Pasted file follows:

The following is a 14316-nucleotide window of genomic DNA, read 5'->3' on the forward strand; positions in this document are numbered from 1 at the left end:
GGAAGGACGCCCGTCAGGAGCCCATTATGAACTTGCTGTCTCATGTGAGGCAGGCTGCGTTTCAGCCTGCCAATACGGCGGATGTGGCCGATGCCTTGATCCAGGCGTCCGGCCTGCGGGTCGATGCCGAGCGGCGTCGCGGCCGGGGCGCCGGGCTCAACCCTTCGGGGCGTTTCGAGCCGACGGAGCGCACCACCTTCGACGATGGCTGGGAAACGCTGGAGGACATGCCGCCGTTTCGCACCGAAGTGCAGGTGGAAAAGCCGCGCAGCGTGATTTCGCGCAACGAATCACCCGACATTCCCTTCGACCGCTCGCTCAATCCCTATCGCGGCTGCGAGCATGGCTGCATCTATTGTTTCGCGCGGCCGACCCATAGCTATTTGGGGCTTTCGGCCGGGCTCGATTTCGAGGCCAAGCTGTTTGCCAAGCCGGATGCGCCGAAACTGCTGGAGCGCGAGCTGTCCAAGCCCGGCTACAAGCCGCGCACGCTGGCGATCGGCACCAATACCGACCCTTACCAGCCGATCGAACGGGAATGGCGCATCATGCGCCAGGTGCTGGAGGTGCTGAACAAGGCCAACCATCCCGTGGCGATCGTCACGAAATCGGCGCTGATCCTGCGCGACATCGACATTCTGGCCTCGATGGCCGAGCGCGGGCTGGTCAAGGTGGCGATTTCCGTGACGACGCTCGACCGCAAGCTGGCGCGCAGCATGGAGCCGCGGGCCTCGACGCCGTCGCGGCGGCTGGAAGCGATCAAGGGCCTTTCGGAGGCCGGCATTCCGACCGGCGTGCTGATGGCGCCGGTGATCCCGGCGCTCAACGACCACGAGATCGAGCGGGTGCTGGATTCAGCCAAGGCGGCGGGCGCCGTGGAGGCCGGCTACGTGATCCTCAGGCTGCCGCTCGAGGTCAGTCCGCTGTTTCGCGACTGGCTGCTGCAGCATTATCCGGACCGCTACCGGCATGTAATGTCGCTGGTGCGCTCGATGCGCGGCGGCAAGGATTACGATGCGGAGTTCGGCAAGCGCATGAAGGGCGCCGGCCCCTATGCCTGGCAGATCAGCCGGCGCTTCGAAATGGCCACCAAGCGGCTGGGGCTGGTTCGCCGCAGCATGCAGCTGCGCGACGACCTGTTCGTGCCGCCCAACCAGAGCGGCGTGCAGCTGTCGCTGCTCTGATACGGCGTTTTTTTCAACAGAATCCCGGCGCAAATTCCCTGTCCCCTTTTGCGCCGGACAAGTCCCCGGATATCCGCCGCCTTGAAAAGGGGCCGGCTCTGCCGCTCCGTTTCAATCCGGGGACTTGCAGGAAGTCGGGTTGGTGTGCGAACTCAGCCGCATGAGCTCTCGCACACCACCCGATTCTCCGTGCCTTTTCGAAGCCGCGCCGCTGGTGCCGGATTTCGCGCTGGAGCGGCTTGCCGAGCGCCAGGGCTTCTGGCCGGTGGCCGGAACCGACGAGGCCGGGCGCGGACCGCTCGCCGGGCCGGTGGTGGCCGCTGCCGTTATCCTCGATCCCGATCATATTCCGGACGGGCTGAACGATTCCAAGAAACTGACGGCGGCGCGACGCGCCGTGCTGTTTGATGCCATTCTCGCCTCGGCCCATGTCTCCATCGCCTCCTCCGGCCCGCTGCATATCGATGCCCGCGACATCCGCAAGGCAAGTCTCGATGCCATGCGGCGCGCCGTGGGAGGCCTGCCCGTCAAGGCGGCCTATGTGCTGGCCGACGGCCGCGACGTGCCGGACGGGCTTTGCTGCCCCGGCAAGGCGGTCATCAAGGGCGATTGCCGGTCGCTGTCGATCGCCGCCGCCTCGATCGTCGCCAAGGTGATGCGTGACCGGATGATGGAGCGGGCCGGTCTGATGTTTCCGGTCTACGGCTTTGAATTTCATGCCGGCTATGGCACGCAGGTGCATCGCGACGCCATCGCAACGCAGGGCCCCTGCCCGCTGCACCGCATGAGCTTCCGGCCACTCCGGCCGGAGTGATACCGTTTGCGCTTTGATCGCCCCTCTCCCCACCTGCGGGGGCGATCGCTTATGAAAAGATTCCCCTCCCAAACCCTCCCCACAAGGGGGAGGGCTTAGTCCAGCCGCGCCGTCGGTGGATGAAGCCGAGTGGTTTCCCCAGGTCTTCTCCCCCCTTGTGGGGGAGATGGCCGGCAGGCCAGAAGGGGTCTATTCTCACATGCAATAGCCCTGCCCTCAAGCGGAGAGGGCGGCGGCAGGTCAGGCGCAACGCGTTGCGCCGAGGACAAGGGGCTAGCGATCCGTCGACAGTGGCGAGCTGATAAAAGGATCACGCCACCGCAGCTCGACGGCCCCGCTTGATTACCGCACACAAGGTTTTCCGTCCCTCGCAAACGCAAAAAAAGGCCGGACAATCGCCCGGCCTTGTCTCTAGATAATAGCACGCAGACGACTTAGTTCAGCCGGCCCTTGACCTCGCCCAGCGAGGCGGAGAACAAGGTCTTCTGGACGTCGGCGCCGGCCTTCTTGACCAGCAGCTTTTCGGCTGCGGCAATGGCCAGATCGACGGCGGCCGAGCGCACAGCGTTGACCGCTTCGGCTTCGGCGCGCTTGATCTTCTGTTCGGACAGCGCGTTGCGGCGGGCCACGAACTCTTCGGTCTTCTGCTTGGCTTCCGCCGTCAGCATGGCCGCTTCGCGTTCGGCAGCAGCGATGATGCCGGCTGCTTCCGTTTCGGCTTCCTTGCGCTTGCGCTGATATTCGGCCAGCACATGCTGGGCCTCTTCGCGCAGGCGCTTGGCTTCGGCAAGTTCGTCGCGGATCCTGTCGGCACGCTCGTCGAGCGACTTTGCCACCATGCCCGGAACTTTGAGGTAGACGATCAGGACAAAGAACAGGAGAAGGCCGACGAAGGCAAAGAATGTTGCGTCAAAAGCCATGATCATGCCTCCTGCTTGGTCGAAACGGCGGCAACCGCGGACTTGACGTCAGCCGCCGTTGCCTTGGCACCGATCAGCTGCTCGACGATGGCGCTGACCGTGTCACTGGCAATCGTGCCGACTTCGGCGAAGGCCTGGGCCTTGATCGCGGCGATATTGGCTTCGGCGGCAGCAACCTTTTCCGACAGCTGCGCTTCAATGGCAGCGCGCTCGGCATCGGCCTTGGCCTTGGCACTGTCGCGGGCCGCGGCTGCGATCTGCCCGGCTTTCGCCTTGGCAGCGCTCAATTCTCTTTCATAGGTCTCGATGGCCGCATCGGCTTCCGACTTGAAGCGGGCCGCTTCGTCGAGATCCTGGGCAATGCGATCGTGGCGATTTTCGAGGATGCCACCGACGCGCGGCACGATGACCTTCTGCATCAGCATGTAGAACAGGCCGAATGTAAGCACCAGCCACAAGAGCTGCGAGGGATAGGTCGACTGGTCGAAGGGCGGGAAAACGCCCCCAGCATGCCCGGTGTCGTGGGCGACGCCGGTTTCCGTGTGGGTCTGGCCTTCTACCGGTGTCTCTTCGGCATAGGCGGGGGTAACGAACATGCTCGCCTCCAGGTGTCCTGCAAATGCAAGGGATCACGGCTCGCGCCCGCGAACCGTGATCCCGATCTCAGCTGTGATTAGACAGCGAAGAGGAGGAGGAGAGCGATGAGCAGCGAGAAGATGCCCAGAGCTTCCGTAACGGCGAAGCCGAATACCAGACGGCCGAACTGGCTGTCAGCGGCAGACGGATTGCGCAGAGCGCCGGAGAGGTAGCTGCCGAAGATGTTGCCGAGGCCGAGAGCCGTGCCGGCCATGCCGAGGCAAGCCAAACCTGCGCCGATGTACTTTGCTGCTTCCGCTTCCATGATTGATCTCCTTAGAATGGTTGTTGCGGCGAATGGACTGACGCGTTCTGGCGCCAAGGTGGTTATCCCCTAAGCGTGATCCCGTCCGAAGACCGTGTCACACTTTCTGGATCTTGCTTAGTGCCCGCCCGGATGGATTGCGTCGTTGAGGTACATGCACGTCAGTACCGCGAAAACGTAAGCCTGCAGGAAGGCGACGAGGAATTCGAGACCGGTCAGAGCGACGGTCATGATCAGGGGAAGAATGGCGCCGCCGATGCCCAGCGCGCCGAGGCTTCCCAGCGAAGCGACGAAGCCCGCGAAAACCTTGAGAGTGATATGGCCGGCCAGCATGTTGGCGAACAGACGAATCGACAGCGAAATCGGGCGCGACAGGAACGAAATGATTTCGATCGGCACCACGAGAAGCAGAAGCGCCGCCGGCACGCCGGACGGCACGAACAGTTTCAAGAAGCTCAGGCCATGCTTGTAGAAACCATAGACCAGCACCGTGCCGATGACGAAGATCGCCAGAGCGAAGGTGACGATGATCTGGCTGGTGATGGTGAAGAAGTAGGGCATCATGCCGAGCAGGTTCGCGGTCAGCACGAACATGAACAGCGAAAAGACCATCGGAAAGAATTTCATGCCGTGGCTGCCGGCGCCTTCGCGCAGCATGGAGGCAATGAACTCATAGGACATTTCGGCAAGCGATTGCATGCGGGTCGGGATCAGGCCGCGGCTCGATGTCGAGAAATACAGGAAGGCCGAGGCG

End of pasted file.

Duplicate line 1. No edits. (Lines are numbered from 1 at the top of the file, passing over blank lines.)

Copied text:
The following is a 14316-nucleotide window of genomic DNA, read 5'->3' on the forward strand; positions in this document are numbered from 1 at the left end: